As I said ear­li­er, I com­bined an online recipe with the recipe of my father’s friend. The advice I used from my father’s friend was to first cook the pork skin for 45 min­utes in boil­ing water, and then use the cooked pork skin to cook the white beans. In oth­er words, put the cook pork skin in the pot in which you cook the white beans. This will pre­vent the beans from stick­ing to the pot, which is very impor­tant because the beans are such an impor­tant part of the dish, they need to be cooked right. I also fol­lowed the advice of the online recipe to soak the white beans in water for 6 hours, pri­or to mak­ing the Cas­soulet.

I browned the sausages in a skil­let with goose fat, as advised by my father’s friend. Addi­tion­al­ly, the online recipe advo­cat­ed for adding the sausages at a lat­er point in the bak­ing. I fol­lowed the recipe of my father’s friend in that I put the sausages in the dutch oven (cocotte) togeth­er with all the oth­er ingre­di­ents at the begin­ning of the bak­ing. My rea­son­ing is that the longer it bakes, the bet­ter. Fol­low­ing that same rea­son­ing, I baked the dish for 2 hours.

So here is my recipe:

cassoulet
A Cas­soulet with US Ingre­di­ents
Print Recipe
Serv­ings Prep Time
4 peo­ple 1 hour
Cook Time
4 hours
Serv­ings Prep Time
4 peo­ple 1 hour
Cook Time
4 hours
cassoulet
A Cas­soulet with US Ingre­di­ents
Print Recipe
Serv­ings Prep Time
4 peo­ple 1 hour
Cook Time
4 hours
Serv­ings Prep Time
4 peo­ple 1 hour
Cook Time
4 hours
Ingre­di­ents
Serv­ings: peo­ple
Instruc­tions
  1. Soak the white beans in water for 6 hours or overnight.
  2. Cook the pork skin in boil­ing water for 45 min­utes.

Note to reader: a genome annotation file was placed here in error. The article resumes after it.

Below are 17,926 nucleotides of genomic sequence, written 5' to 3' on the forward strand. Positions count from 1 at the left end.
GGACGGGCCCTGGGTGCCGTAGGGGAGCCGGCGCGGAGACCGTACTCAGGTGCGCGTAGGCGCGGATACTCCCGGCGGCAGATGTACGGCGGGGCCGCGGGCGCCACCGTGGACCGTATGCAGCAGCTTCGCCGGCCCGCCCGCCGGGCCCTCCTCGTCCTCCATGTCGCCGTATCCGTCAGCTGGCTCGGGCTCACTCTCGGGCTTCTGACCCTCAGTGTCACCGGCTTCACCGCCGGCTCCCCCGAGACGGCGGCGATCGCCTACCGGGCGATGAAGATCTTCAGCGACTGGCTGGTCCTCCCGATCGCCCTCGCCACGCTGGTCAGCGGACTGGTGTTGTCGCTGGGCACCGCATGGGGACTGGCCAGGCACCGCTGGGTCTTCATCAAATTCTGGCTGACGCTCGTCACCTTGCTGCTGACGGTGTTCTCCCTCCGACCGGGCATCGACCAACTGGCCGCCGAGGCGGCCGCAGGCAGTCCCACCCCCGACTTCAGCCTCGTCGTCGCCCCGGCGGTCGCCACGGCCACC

3. Put the white beans in a pot togeth­er with the cooked pork skin. Add plen­ty of water, the sliced and peeled car­rot, 1 peeled onion, the rose­mary, thyme and bay leaf. Cook for 1 hour on medi­um heat.
    cooking beans for cassoulet
  4. In the mean­time, brown the pork butt with olive oil in a skil­let. In a sep­a­rate skil­let, brown the sausage with some goose fat. Pre­heat the oven to 275 degrees Fahren­heit.
  5. In a dutch oven (cocotte), brown the minced gar­lic and 1 minced onion with 1 table­spoon of goose fat. Then, once the beans are cooked, add the beans, pork skin, car­rot, onion and herbs, togeth­er with about half of the water it was cooked in (save the oth­er half for lat­er). Add the browned pork butt and the sausages. Sprin­kle bread­crumbs all over. Now you should have all the ingre­di­ents in the dutch oven.
    cassoulet prior to baking
  6. Put the uncov­ered dutch oven (cocotte) in the oven, and bake for 2 hours at 275 degrees Fahren­heit. Every 30 min­utes, check to see if a crust has formed on top. If so, you should put the crust back in the dutch oven, mix­ing it with the oth­er ingre­di­ents. Addi­tion­al­ly, about halfway through bak­ing, add the oth­er half of the water the beans were cooked in. You want the cas­soulet to stay wet. If it becomes dry, add water to wet it.
  7. Enjoy!
    cassoulet
Recipe Notes

Note: you can sea­son with salt and pep­per. (I chose not to do so, as I find pork quite salty already).

Share this Recipe

Hope you too can make a Cas­soulet using ingre­di­ents you find in your area! Oth­er­wise, you can always order ingre­di­ents online.

Bon Appétit!

French Mom

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Cas­soulet using US ingre­di­ents
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3 thoughts on “A Cassoulet with US Ingredients

  1. I don’t under­stand the pork skin — a large sheet or two is in the final dish? Or was it cut into pieces at some point! Does it actu­al­ly become edi­ble through boil­ing?

    1. You can put as many as you want or as lit­tle as you want or not put it in at all. You can also cook the dish with it, but then remove it if you do not want to eat it. Hope this helps!